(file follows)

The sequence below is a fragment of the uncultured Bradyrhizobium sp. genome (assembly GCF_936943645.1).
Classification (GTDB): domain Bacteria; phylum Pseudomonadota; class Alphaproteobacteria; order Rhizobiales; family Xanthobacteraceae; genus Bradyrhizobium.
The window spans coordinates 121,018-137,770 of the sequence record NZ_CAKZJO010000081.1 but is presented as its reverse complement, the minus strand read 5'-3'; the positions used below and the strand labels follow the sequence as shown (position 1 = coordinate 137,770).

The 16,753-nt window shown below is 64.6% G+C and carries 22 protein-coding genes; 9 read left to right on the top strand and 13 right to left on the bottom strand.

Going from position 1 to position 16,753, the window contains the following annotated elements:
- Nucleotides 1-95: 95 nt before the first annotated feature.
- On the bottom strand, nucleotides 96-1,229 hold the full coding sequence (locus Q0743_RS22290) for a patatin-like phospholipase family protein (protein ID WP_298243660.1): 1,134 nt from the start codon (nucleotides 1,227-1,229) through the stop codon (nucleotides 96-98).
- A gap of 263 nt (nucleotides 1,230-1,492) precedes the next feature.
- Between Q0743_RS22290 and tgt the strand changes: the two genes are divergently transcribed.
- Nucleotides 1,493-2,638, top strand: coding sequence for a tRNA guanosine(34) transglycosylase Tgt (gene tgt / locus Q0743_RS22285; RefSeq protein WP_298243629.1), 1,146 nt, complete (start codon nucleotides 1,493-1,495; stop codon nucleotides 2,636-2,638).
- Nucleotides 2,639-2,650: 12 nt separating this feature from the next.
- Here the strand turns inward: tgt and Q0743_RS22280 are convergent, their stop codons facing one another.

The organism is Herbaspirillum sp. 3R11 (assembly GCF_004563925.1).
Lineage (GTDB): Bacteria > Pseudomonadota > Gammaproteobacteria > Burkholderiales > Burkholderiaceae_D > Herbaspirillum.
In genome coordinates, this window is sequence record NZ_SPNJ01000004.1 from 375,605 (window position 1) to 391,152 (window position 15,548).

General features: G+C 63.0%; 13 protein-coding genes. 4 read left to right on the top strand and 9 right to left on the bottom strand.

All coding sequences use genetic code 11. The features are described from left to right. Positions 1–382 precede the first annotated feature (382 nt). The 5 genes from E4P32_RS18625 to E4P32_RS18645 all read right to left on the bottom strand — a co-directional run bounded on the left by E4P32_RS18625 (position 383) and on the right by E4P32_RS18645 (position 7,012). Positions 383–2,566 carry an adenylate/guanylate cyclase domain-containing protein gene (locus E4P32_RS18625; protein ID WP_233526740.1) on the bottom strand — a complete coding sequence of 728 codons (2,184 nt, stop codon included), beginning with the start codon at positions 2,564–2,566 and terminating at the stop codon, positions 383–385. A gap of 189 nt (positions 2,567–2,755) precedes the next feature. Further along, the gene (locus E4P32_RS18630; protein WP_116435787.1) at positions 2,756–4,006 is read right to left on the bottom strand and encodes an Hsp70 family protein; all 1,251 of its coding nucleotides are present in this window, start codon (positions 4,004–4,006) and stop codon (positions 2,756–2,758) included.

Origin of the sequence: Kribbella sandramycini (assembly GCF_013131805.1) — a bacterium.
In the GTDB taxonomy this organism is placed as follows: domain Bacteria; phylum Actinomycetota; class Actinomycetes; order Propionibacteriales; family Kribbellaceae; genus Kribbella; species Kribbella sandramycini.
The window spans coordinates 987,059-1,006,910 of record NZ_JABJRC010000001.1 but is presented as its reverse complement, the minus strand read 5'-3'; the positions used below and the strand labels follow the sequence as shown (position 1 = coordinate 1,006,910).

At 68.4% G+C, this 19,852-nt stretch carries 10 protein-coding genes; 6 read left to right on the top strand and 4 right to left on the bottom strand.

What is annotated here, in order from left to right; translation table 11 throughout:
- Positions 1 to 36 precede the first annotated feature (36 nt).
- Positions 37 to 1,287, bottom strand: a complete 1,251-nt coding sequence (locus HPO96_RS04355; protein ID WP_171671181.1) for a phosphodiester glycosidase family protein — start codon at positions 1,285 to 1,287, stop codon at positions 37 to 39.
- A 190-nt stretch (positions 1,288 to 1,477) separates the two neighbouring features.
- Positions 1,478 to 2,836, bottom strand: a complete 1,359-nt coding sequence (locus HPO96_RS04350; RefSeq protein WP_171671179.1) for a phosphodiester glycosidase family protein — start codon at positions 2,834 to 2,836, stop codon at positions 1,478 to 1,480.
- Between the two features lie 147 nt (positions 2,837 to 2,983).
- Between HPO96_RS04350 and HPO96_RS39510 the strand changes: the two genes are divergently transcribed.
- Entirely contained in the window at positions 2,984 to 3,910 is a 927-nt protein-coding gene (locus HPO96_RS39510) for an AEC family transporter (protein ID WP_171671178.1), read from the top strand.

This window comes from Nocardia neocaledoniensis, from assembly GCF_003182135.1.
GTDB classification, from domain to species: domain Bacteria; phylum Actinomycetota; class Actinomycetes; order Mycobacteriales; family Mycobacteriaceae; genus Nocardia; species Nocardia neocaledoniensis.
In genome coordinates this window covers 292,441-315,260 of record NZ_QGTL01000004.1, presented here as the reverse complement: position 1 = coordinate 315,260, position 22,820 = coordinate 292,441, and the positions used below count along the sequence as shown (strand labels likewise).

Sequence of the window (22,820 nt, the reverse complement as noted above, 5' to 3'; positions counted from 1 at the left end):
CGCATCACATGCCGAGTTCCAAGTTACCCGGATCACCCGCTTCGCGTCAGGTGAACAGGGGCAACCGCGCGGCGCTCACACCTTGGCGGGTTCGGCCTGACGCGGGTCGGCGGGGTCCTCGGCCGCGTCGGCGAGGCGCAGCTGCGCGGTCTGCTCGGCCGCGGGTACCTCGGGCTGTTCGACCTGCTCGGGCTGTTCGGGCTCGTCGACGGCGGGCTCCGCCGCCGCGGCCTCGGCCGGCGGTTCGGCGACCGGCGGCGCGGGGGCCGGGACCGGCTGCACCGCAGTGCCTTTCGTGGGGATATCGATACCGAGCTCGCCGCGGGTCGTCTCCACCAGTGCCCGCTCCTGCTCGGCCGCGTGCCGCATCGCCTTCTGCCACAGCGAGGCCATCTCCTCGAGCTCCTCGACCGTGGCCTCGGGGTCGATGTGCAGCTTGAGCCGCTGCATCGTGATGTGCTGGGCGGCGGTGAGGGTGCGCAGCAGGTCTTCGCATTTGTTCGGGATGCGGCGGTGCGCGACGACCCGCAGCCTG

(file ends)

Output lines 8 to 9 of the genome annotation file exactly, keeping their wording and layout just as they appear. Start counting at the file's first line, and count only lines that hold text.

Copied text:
- A gap of 263 nt (nucleotides 1,230-1,492) precedes the next feature.
- Between Q0743_RS22290 and tgt the strand changes: the two genes are divergently transcribed.